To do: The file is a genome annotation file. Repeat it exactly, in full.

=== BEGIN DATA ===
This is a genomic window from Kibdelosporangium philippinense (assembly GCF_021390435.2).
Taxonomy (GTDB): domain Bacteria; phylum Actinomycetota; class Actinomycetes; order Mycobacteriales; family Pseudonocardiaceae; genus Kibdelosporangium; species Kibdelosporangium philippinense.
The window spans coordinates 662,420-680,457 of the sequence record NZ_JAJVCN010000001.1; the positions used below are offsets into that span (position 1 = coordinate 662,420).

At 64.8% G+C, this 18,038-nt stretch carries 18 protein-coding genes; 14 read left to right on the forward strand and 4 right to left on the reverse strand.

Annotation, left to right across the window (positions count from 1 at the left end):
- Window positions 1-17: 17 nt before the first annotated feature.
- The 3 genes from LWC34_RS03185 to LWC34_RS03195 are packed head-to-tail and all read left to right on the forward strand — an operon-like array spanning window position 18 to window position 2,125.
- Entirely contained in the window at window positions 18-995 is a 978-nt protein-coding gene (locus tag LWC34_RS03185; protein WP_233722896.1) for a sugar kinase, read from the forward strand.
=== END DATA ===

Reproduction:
This is a genomic window from Kibdelosporangium philippinense (assembly GCF_021390435.2).
Taxonomy (GTDB): domain Bacteria; phylum Actinomycetota; class Actinomycetes; order Mycobacteriales; family Pseudonocardiaceae; genus Kibdelosporangium; species Kibdelosporangium philippinense.
The window spans coordinates 662,420-680,457 of the sequence record NZ_JAJVCN010000001.1; the positions used below are offsets into that span (position 1 = coordinate 662,420).

At 64.8% G+C, this 18,038-nt stretch carries 18 protein-coding genes; 14 read left to right on the forward strand and 4 right to left on the reverse strand.

Annotation, left to right across the window (positions count from 1 at the left end):
- Window positions 1-17: 17 nt before the first annotated feature.
- The 3 genes from LWC34_RS03185 to LWC34_RS03195 are packed head-to-tail and all read left to right on the forward strand — an operon-like array spanning window position 18 to window position 2,125.
- Entirely contained in the window at window positions 18-995 is a 978-nt protein-coding gene (locus tag LWC34_RS03185; protein WP_233722896.1) for a sugar kinase, read from the forward strand.